FAQ
Hi,

I only know a little bit of xml and I'm trying to parse a xml document
in order to save its elements in a file (dictionaries inside a list).

When I access a url from python 2.3.3 running in Linux with the
following lines:
resposta = urllib.urlopen(url)
xmldoc = minidom.parse(resposta)
resposta.close()

I get the following result:

<?xml version="1.0" encoding="utf-8"?>
<string xmlns="http://www......">&lt;DataSet&gt;
~ &lt;Order&gt;
~ &lt;Customer&gt;439&lt;/Customer&gt;
(... others ...)
~ &lt;/Order&gt;
&lt;/DataSet&gt;</string>
_____________________________________________________________

In the lines below, I try to get all the child nodes from string, first
by counting them, and then ignoring the /n ones:

stringNode = xmldoc.childNodes[0]
print stringNode.toxml()
dataSetNode = stringNode.childNodes[0]
numNos = len(dataSetNode.childNodes)
todosNos={}
for no in range(numNos):
todosNos[no] = dataSetNode.childNodes[no].toxml()
posicaoXml = [no for no in todosNos.keys() if len(todosNos[no])>4]
print posicaoXml

(I'm almost sure there's a simpler way to do this...)
_____________________________________________________________

I don't get any elements. But, if I access the same url via a browser,
the result in the browser window is something like:

<string xmlns="http://www......">
~ <DataSet>
~ <Order>
~ <Customer>439</Customer>
(... others ...)
~ </Order>
~ </DataSet>
</string>

and the lines I posted work as intended.

I already browsed the web, I know it's about the escape characters, but
I didn't find a simple solution for this.

I tried to use LL2XML.py and unescape function with a simple replace
text = text.replace("&lt;", "<")
but I had to convert the xml document to string and then I could not (or
don't know) how to convert it back to xml object.

How can I solve this? Please, explain it having in mind that I'm just
beggining with Xml and I'm not very experienced in Python, too.


Luis

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  • Martin v. Löwis at Jan 19, 2005 at 10:07 pm

    Luis P. Mendes wrote:
    I get the following result:

    <?xml version="1.0" encoding="utf-8"?>
    <string xmlns="http://www......">&lt;DataSet&gt;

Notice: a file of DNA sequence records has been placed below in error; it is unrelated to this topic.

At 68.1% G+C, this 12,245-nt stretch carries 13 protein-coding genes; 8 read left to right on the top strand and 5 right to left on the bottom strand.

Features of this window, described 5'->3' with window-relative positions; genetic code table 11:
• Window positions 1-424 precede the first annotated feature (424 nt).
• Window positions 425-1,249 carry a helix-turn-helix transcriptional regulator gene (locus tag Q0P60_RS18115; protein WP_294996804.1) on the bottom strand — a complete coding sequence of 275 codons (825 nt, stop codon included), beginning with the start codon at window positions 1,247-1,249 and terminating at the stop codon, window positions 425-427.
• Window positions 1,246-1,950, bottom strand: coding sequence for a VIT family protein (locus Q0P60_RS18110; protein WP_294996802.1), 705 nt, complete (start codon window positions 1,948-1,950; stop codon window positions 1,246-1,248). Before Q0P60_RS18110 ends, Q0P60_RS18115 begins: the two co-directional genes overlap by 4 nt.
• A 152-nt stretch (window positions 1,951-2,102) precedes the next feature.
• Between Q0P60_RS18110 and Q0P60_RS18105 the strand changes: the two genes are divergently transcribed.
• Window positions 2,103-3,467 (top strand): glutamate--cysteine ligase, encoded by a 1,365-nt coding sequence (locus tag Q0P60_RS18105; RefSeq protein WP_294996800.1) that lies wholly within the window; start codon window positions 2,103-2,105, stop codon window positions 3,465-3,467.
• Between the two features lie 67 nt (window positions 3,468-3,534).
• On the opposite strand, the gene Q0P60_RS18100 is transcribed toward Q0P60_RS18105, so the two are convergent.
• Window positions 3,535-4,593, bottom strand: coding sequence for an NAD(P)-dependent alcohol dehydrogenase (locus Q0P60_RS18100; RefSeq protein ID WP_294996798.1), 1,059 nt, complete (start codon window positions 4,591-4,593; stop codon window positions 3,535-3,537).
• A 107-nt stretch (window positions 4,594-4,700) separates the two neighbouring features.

~ &lt;Order&gt;
    Most likely, this result is correct, and your document
    really does contain

    &lt;Order&gt;

    I don't get any elements. But, if I access the same url via a browser,
    the result in the browser window is something like:

    <string xmlns="http://www......">
    ~ <DataSet>
    Most likely, your browser is incorrect (or atleast confusing), and
    renders &lt; as "<", even though this is not markup.
    I already browsed the web, I know it's about the escape characters, but
    I didn't find a simple solution for this.
    Not sure what "this" is. AFAICT, everything works correctly.

    Regards,
    Martin
  • Luis P. Mendes at Jan 20, 2005 at 1:05 pm
    this is the xml document:

    <?xml version="1.0" encoding="utf-8"?>
    <string xmlns="http://www......">&lt;DataSet&gt;
    ~ &lt;Order&gt;
    ~ &lt;Customer&gt;439&lt;/Customer&gt;
    (... others ...)
    ~ &lt;/Order&gt;
    &lt;/DataSet&gt;</string>

    When I do:

    print xmldoc.toxml()

    it prints:
    <?xml version="1.0" ?>
    <string xmlns="http://www...">&lt;DataSet&gt;
    ~ &lt;Order&gt;
    ~ &lt;Customer&gt;439&lt;/Customer&gt;

    ~ &lt;/Order&gt;
    &lt;/DataSet&gt;</string>

    __________________________________________________________
    with: stringNode = xmldoc.childNodes[0]
    print stringNode.toxml()
    I get:
    <string xmlns="http://www.......">&lt;DataSet&gt;
    ~ &lt;Order&gt;
    ~ &lt;Customer&gt;439&lt;/Customer&gt;

    ~ &lt;/Order&gt;
    &lt;/DataSet&gt;</string>
    ______________________________________________________________________

    with: DataSetNode = stringNode.childNodes[0]
    print DataSetNode.toxml()

    I get:

    &lt;DataSet&gt;
    ~ &lt;Order&gt;
    ~ &lt;Customer&gt;439&lt;/Customer&gt;

    ~ &lt;/Order&gt;
    &lt;/DataSet&gt;
    _______________________________________________________________-

    so far so good, but when I issue the command:

    print DataSetNode.childNodes[0]

    I get:
    IndexError: tuple index out of range

    Why the error, and why does it return a tuple?
    Why doesn't it return:
    &lt;Order&gt;
    &lt;Customer&gt;439&lt;/Customer&gt;

    &lt;/Order&gt;
    ??
  • Kent Johnson at Jan 20, 2005 at 2:01 pm

    Luis P. Mendes wrote: